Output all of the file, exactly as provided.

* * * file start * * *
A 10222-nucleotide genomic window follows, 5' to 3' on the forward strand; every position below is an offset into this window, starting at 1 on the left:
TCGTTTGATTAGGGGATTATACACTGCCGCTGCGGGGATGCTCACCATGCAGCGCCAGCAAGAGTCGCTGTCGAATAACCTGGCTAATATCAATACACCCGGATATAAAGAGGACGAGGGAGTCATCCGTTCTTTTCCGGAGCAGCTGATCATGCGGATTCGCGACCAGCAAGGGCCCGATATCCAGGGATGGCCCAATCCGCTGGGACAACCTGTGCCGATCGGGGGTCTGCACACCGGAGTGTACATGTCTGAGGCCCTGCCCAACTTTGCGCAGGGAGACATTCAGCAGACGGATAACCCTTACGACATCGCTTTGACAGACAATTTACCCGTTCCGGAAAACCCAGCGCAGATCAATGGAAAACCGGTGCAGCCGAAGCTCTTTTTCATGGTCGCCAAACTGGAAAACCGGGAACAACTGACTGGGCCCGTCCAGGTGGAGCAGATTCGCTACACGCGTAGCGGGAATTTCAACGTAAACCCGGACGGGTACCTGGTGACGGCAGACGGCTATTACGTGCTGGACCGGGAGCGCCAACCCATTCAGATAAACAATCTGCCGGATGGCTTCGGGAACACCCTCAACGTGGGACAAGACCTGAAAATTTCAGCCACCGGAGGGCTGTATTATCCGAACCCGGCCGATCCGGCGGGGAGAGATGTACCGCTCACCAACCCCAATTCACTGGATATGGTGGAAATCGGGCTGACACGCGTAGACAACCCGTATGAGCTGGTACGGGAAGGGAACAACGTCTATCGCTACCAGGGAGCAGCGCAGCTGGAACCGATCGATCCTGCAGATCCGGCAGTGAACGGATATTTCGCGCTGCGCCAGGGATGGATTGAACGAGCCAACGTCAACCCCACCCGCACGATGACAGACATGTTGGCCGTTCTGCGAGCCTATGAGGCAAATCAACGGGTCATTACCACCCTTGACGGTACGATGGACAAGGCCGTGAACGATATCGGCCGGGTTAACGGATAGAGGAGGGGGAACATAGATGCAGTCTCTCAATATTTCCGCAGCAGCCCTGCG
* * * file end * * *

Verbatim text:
A 10222-nucleotide genomic window follows, 5' to 3' on the forward strand; every position below is an offset into this window, starting at 1 on the left:
TCGTTTGATTAGGGGATTATACACTGCCGCTGCGGGGATGCTCACCATGCAGCGCCAGCAAGAGTCGCTGTCGAATAACCTGGCTAATATCAATACACCCGGATATAAAGAGGACGAGGGAGTCATCCGTTCTTTTCCGGAGCAGCTGATCATGCGGATTCGCGACCAGCAAGGGCCCGATATCCAGGGATGGCCCAATCCGCTGGGACAACCTGTGCCGATCGGGGGTCTGCACACCGGAGTGTACATGTCTGAGGCCCTGCCCAACTTTGCGCAGGGAGACATTCAGCAGACGGATAACCCTTACGACATCGCTTTGACAGACAATTTACCCGTTCCGGAAAACCCAGCGCAGATCAATGGAAAACCGGTGCAGCCGAAGCTCTTTTTCATGGTCGCCAAACTGGAAAACCGGGAACAACTGACTGGGCCCGTCCAGGTGGAGCAGATTCGCTACACGCGTAGCGGGAATTTCAACGTAAACCCGGACGGGTACCTGGTGACGGCAGACGGCTATTACGTGCTGGACCGGGAGCGCCAACCCATTCAGATAAACAATCTGCCGGATGGCTTCGGGAACACCCTCAACGTGGGACAAGACCTGAAAATTTCAGCCACCGGAGGGCTGTATTATCCGAACCCGGCCGATCCGGCGGGGAGAGATGTACCGCTCACCAACCCCAATTCACTGGATATGGTGGAAATCGGGCTGACACGCGTAGACAACCCGTATGAGCTGGTACGGGAAGGGAACAACGTCTATCGCTACCAGGGAGCAGCGCAGCTGGAACCGATCGATCCTGCAGATCCGGCAGTGAACGGATATTTCGCGCTGCGCCAGGGATGGATTGAACGAGCCAACGTCAACCCCACCCGCACGATGACAGACATGTTGGCCGTTCTGCGAGCCTATGAGGCAAATCAACGGGTCATTACCACCCTTGACGGTACGATGGACAAGGCCGTGAACGATATCGGCCGGGTTAACGGATAGAGGAGGGGGAACATAGATGCAGTCTCTCAATATTTCCGCAGCAGCCCTGCG